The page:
Texas businesses depend on written contracts to conduct their operations. A contract may be used to describe the relationship with a supplier of key parts or to describe the relationship with the company’s distributors—or any of many different agreements that are necessary to sustain stable business relationships. Some businessmen—especially those who have spent many years in their business—believe that they can draft their own business agreements and that a lawyer’s services are unnecessary.
The purpose of this post is not to dissuade businessmen of this conclusion; instead, this post is an effort to explain the elements that make for enforceable contracts that reduce the costs of doing business and do not raise those costs by creating unnecessary ambiguity that will lead to expensive litigation.
Tip No. 1: Understand the deal and the client’s interests
Perhaps the most important tip is this: an attorney drafting a contract for a client must understand every detail of the intended transaction and must also understand the client’s potential risks and hoped-for advantages. This understanding can only be obtained by close questioning of the client and by asking questions about apparent ambiguities and inconsistencies. This preparation should occur before the drafting begins, not after the agreement is signed.
Tip No. 2: Drafting a contract from scratch vs. using a previous form or template
The Internet provides a wide variety of template contracts, and many attorneys retain files of contracts they have previously drafted for the client. While experience can be a helpful guide for the present, no prior contract should be accepted without a careful review by the drafting attorney. Some provisions from the previous agreement may work nicely in a new context, but many previously-used contracts may contain terms that do not fit the current situation or properly express the client’s interests.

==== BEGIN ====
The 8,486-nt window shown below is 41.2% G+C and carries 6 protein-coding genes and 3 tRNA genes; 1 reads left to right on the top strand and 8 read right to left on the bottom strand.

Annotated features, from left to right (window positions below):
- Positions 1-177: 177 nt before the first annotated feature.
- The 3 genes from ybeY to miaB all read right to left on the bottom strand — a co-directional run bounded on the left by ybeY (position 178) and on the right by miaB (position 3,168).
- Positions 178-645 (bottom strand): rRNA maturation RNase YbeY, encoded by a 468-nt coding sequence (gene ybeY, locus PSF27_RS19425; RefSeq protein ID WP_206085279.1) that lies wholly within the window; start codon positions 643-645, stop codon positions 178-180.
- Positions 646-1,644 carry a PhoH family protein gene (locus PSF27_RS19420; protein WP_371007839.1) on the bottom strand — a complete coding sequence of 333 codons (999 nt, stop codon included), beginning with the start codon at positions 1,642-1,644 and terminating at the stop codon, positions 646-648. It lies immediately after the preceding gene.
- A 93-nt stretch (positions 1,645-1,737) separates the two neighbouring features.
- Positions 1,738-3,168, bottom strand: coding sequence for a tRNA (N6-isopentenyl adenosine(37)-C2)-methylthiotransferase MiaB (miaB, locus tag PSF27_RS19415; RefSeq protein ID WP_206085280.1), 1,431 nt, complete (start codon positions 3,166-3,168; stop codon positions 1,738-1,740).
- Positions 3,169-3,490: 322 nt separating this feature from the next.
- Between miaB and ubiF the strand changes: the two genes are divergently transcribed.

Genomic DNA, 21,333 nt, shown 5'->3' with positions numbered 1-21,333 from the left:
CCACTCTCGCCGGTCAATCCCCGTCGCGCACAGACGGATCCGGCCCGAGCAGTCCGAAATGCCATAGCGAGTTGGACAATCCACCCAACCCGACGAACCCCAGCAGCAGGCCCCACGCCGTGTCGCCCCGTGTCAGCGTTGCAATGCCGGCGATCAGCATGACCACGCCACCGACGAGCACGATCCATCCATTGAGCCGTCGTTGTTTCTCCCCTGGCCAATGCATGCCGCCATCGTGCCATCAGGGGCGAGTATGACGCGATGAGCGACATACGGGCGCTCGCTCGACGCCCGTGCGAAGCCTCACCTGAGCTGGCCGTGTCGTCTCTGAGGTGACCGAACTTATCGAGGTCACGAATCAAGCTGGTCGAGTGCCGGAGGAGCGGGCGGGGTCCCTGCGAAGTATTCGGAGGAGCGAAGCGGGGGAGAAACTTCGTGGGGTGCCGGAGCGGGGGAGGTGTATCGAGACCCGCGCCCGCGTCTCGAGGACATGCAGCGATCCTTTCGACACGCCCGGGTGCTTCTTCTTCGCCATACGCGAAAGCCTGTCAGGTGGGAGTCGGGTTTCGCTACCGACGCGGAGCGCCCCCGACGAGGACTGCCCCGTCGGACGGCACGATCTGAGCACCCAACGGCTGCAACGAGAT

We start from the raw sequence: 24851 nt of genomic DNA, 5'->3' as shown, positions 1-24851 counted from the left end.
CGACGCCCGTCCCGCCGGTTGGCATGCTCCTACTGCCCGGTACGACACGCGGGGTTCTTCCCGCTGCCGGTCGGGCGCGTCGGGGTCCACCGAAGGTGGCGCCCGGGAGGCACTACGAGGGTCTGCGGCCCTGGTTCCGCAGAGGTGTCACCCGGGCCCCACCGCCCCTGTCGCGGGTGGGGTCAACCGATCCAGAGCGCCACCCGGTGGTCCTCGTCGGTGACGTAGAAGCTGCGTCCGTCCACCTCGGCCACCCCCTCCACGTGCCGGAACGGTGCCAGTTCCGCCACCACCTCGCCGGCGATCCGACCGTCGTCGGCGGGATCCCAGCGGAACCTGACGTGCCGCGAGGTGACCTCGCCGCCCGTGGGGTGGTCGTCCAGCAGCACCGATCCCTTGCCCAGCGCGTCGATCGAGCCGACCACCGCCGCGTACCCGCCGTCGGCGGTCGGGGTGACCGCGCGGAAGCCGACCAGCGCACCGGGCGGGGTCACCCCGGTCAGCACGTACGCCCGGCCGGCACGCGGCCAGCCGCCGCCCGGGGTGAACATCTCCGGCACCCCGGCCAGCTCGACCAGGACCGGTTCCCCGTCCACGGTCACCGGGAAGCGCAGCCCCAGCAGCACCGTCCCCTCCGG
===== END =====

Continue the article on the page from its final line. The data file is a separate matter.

Anyone who uses a form or template should examine every clause—indeed, every sentence and word—to ensure that the present contract fits the client’s needs and does not unintentionally inject unnecessary or confusing terms into the present deal.
Tip No. 3: Be clear and precise
Perhaps no pair of words better describes a well-drafted contract than “clarity” and “precision.” The draft person’s goal should be the accurate expression of the intent of both parties in unambiguous and clearly stated modern English. Colloquialisms and jargon should be avoided; if a specialized term is needed, that term should be defined in the initial sections of the contract, and it should be used in the same manner wherever it appears in the draft.
Tip No. 4: Read the contract before it is signed
Every careful attorney will want to be certain that they read the final draft carefully before it is given to the client for approval and signature. No matter how much care was taken in the initial drafting, errors can easily sneak into even the most painstaking prose.
Solid legal advice
Any person who needs a contract to express the terms of a newly negotiated agreement should consult an experienced business attorney to review the contemplated transaction. A knowledgeable attorney can offer helpful advice on structuring the transactions and on incorporating those terms into an accurate and easily enforceable contract.